In my case, my mom and dad separated when I was about two and a half years old and he passed away when I was twelve.  I never saw him after he and my mom parted ways.  How do you reconcile a relationship with your parents when they aren’t even around anymore?

I reconnected with my dad’s side of the family – all my aunts and uncles, and my half-siblings.  I learned more about my dad’s history.  I even learned that we both have a love of writing – he used to write poetry.

My mom told me that it was mutual that they split up.  When I was eighteen, I discovered that he had written a letter to me about six months after the split but he never mailed it out.  It was a letter about how much he loved and missed me.  It didn’t quite match up in my mind though. If he missed me so much, then why didn’t he fight to keep me?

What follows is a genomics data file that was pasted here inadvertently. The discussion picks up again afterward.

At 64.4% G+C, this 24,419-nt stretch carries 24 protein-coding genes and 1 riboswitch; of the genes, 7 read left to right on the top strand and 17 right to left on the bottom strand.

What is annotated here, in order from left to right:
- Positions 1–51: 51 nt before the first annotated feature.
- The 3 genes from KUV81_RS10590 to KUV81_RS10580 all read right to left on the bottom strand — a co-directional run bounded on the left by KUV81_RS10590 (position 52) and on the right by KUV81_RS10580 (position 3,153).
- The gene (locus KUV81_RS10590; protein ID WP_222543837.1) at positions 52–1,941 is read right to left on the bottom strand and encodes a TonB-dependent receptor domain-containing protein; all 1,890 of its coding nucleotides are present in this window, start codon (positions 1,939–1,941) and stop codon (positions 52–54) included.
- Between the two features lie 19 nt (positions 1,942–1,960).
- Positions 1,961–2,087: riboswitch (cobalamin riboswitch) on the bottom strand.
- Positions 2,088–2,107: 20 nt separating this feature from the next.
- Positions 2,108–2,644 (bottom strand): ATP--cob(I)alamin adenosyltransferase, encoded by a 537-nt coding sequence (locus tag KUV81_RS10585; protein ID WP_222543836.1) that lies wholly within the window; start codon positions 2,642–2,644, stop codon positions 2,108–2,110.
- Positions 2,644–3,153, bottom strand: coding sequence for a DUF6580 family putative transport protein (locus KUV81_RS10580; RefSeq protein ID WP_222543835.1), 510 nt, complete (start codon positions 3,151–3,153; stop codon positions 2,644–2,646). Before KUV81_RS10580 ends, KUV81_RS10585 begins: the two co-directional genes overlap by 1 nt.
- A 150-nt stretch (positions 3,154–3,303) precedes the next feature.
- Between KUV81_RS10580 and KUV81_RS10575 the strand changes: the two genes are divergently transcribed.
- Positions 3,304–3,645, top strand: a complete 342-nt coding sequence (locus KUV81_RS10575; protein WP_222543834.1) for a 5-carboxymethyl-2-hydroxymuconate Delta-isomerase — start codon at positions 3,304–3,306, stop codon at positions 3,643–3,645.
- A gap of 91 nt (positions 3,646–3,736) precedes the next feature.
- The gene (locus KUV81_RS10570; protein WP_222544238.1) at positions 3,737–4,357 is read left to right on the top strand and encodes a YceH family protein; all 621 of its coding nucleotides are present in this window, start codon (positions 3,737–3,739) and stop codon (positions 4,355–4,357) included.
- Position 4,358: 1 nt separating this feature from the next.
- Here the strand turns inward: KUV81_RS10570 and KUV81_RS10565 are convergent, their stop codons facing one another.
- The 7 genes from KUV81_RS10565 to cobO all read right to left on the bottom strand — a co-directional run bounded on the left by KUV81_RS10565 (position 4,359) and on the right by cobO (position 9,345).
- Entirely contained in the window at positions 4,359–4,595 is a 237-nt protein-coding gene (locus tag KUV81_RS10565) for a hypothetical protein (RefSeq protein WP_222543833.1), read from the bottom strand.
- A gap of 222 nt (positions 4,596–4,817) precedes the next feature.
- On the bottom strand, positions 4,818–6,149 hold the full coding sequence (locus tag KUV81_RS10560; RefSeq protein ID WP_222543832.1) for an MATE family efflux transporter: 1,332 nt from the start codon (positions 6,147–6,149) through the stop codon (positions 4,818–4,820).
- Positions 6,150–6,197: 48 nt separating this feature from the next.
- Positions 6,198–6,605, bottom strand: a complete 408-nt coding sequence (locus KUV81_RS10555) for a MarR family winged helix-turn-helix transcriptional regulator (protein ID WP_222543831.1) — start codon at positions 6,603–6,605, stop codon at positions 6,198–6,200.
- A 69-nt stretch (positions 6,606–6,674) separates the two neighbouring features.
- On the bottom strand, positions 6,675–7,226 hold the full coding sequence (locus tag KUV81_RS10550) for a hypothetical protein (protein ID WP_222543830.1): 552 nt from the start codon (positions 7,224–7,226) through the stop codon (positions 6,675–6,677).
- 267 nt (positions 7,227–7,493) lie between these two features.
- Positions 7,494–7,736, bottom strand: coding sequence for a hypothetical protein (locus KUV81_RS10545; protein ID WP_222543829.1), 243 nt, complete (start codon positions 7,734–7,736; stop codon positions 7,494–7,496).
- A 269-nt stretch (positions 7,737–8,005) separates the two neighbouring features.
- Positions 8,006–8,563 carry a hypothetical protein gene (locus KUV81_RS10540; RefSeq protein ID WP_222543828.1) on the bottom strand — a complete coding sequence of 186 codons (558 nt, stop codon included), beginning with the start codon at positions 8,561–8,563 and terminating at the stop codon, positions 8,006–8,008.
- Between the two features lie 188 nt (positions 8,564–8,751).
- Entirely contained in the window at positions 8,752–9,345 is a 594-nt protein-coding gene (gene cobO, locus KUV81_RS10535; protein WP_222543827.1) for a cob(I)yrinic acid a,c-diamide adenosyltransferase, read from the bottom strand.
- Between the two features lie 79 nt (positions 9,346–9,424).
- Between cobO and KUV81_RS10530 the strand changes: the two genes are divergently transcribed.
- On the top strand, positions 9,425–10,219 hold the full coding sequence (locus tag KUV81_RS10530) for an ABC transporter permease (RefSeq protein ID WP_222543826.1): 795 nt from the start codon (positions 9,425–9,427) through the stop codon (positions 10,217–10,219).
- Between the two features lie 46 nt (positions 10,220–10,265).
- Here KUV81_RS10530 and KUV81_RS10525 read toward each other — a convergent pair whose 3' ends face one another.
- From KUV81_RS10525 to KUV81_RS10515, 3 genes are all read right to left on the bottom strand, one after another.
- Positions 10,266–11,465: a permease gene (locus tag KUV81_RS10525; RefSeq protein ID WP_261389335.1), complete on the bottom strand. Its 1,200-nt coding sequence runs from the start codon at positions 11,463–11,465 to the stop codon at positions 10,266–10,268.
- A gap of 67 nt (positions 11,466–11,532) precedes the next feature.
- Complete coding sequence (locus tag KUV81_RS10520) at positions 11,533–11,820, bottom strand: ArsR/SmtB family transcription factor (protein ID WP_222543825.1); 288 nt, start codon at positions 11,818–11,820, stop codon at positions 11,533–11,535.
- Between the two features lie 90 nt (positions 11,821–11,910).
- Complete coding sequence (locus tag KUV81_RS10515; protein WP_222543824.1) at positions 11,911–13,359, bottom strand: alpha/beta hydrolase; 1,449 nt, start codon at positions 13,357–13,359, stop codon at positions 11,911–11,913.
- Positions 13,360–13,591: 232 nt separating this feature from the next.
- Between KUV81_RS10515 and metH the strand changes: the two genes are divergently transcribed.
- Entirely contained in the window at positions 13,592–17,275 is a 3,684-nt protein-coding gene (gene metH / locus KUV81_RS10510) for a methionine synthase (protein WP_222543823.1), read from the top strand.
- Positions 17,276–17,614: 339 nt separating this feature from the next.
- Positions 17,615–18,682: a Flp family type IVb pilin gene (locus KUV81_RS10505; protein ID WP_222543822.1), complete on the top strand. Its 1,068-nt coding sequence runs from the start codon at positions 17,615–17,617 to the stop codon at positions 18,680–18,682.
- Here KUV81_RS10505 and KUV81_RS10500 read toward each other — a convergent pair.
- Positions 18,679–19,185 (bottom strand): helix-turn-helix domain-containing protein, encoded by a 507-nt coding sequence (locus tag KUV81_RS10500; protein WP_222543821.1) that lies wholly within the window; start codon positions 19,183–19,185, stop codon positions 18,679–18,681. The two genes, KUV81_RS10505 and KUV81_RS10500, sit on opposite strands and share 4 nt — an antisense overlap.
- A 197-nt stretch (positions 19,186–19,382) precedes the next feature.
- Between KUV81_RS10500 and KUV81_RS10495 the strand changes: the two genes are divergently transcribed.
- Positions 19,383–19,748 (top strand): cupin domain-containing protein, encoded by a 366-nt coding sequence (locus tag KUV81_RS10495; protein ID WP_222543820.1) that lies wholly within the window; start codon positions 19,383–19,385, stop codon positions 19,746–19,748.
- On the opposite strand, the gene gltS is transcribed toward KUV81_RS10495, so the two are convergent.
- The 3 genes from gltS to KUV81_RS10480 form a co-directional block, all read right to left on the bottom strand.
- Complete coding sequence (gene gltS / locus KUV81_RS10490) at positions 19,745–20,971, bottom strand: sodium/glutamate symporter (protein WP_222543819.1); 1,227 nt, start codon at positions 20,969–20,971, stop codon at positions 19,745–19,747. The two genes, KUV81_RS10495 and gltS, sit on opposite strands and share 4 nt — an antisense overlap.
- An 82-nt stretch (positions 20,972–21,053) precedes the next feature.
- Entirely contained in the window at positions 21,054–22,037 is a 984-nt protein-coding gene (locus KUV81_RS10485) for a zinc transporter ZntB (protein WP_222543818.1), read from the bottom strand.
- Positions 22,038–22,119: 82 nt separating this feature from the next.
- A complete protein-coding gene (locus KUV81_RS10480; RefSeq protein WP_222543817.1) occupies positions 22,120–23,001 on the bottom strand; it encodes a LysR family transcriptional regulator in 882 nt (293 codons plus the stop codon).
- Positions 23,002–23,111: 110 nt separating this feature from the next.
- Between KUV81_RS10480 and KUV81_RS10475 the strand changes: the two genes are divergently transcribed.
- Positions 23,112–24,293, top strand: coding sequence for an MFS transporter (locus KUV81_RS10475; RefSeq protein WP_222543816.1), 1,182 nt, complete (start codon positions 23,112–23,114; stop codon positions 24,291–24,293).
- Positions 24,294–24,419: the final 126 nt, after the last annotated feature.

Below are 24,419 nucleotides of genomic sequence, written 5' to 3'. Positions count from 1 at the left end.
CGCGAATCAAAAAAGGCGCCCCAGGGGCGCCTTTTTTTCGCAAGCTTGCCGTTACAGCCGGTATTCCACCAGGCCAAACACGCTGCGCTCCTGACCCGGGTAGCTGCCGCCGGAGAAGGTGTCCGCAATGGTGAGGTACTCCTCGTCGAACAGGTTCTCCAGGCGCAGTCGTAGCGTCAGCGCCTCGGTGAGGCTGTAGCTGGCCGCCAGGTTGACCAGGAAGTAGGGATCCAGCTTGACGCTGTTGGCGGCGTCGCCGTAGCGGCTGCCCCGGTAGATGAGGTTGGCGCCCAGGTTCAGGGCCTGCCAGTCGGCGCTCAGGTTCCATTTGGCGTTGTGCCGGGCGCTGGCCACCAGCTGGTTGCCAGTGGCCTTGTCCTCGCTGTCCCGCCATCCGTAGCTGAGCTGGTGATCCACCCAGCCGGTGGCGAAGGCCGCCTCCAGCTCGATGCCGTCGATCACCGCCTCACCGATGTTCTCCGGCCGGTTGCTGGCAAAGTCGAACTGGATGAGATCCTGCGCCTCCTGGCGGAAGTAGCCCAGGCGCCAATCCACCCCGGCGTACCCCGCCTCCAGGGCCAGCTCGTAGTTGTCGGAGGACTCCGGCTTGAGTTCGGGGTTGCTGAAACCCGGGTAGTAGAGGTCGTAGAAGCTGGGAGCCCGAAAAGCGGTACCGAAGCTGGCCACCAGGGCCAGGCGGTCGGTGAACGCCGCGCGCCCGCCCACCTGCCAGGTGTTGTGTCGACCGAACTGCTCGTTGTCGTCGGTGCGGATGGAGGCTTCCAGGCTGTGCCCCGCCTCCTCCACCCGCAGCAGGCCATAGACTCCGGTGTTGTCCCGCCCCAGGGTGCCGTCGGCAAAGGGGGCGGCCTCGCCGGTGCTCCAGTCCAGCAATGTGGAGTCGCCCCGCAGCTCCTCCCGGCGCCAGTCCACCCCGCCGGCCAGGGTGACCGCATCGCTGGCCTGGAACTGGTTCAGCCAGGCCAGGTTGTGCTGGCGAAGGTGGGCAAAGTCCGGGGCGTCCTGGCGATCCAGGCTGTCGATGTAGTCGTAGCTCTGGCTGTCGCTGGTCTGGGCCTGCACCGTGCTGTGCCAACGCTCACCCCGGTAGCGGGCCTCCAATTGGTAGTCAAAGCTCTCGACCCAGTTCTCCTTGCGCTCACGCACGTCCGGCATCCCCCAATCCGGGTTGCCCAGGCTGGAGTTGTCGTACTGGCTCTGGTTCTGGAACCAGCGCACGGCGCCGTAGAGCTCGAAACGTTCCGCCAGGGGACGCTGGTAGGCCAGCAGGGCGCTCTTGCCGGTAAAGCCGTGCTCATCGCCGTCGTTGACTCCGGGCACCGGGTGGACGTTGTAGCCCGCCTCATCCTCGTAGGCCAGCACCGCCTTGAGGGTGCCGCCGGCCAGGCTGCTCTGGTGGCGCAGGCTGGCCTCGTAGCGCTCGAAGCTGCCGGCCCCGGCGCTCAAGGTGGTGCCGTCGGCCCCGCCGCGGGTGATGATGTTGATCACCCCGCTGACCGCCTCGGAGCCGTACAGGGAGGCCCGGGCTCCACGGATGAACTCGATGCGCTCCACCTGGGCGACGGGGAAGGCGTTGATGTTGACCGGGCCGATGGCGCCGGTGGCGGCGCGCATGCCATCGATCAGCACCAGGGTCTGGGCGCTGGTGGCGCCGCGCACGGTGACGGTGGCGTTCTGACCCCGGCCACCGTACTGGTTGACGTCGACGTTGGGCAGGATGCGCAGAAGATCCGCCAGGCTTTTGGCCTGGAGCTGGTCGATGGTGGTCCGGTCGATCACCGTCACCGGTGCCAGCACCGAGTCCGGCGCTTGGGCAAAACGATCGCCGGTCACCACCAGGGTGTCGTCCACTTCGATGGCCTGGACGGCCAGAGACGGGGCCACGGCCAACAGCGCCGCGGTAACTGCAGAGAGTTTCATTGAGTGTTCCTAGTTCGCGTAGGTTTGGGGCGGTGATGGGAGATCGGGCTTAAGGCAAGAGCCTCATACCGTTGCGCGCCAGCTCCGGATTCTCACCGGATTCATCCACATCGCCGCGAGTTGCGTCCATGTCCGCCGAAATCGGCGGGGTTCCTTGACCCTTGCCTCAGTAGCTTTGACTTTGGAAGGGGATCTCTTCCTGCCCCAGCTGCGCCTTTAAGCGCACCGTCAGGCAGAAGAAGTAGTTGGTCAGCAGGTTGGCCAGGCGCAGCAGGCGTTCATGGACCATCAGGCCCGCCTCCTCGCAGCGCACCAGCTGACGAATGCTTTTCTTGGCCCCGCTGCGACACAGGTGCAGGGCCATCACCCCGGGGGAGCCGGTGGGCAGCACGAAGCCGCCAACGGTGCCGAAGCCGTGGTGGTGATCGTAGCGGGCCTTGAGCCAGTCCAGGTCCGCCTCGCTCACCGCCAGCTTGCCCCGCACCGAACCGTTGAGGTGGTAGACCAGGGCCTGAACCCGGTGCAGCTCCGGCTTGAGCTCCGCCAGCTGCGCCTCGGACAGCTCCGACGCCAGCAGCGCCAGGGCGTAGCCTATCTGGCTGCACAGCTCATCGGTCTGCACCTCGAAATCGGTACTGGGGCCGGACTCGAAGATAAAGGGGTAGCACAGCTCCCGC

Those answers were revealed when I met my aunt in Vancouver, my dad’s younger sister, for the first time.  She was amazed at my resemblance- both physically and personality-wise.  There was no doubt that I was his daughter.  She opened up about how he loved both my mom and me so much.

My mom was the one who had left him.

He didn’t want to let your mom go.  She was the love of his life.  He was a hopeless romantic.  He went searching for the both of you for two years but your mom left no clues.  He fell into a deep depression.  He couldn’t sleep.  He couldn’t eat…

That’s when it shifted for me.  I wasn’t the abandoned child.  He really did fight for me.

My perception of my romantic relationships shifted then too.  I used to feel overwhelming sadness when my boyfriend was being unavailable.

After that talk with my aunt, another incident happened when he was unavailable yet again.  Instead of feeling sadness that time around, I felt pissed and fed up!  I felt that I deserved better.